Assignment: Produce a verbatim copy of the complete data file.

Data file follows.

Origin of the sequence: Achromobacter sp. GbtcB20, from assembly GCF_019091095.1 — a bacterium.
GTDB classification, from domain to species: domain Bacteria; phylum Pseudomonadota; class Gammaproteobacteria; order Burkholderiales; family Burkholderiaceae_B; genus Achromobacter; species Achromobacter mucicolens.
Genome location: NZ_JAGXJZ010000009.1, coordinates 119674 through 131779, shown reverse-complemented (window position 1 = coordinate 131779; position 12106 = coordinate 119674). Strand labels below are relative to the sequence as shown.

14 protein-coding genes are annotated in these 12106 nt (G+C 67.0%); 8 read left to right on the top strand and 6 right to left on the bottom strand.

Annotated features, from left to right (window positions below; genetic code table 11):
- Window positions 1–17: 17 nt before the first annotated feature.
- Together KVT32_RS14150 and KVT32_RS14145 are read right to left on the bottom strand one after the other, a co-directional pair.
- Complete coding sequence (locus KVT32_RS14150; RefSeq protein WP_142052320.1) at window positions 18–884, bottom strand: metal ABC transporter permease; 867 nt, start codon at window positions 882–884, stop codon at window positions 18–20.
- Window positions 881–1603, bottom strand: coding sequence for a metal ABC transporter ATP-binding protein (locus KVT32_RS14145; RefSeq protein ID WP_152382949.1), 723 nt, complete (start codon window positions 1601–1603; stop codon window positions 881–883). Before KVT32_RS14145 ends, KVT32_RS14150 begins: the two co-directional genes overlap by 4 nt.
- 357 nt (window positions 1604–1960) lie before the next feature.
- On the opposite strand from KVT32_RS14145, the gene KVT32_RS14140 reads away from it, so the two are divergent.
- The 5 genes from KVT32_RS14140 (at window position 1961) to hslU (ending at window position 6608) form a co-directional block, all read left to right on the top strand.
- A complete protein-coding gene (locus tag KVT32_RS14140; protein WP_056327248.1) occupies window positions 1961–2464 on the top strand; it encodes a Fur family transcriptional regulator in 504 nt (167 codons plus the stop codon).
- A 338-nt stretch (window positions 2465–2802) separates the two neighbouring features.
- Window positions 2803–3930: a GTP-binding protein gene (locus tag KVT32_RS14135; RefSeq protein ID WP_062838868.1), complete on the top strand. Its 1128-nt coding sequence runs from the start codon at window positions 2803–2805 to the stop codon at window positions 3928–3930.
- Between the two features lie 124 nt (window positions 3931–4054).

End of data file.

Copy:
Origin of the sequence: Achromobacter sp. GbtcB20, from assembly GCF_019091095.1 — a bacterium.
GTDB classification, from domain to species: domain Bacteria; phylum Pseudomonadota; class Gammaproteobacteria; order Burkholderiales; family Burkholderiaceae_B; genus Achromobacter; species Achromobacter mucicolens.
Genome location: NZ_JAGXJZ010000009.1, coordinates 119674 through 131779, shown reverse-complemented (window position 1 = coordinate 131779; position 12106 = coordinate 119674). Strand labels below are relative to the sequence as shown.

14 protein-coding genes are annotated in these 12106 nt (G+C 67.0%); 8 read left to right on the top strand and 6 right to left on the bottom strand.

Annotated features, from left to right (window positions below; genetic code table 11):
- Window positions 1–17: 17 nt before the first annotated feature.
- Together KVT32_RS14150 and KVT32_RS14145 are read right to left on the bottom strand one after the other, a co-directional pair.
- Complete coding sequence (locus KVT32_RS14150; RefSeq protein WP_142052320.1) at window positions 18–884, bottom strand: metal ABC transporter permease; 867 nt, start codon at window positions 882–884, stop codon at window positions 18–20.
- Window positions 881–1603, bottom strand: coding sequence for a metal ABC transporter ATP-binding protein (locus KVT32_RS14145; RefSeq protein ID WP_152382949.1), 723 nt, complete (start codon window positions 1601–1603; stop codon window positions 881–883). Before KVT32_RS14145 ends, KVT32_RS14150 begins: the two co-directional genes overlap by 4 nt.
- 357 nt (window positions 1604–1960) lie before the next feature.
- On the opposite strand from KVT32_RS14145, the gene KVT32_RS14140 reads away from it, so the two are divergent.
- The 5 genes from KVT32_RS14140 (at window position 1961) to hslU (ending at window position 6608) form a co-directional block, all read left to right on the top strand.
- A complete protein-coding gene (locus tag KVT32_RS14140; protein WP_056327248.1) occupies window positions 1961–2464 on the top strand; it encodes a Fur family transcriptional regulator in 504 nt (167 codons plus the stop codon).
- A 338-nt stretch (window positions 2465–2802) separates the two neighbouring features.
- Window positions 2803–3930: a GTP-binding protein gene (locus tag KVT32_RS14135; RefSeq protein ID WP_062838868.1), complete on the top strand. Its 1128-nt coding sequence runs from the start codon at window positions 2803–2805 to the stop codon at window positions 3928–3930.
- Between the two features lie 124 nt (window positions 3931–4054).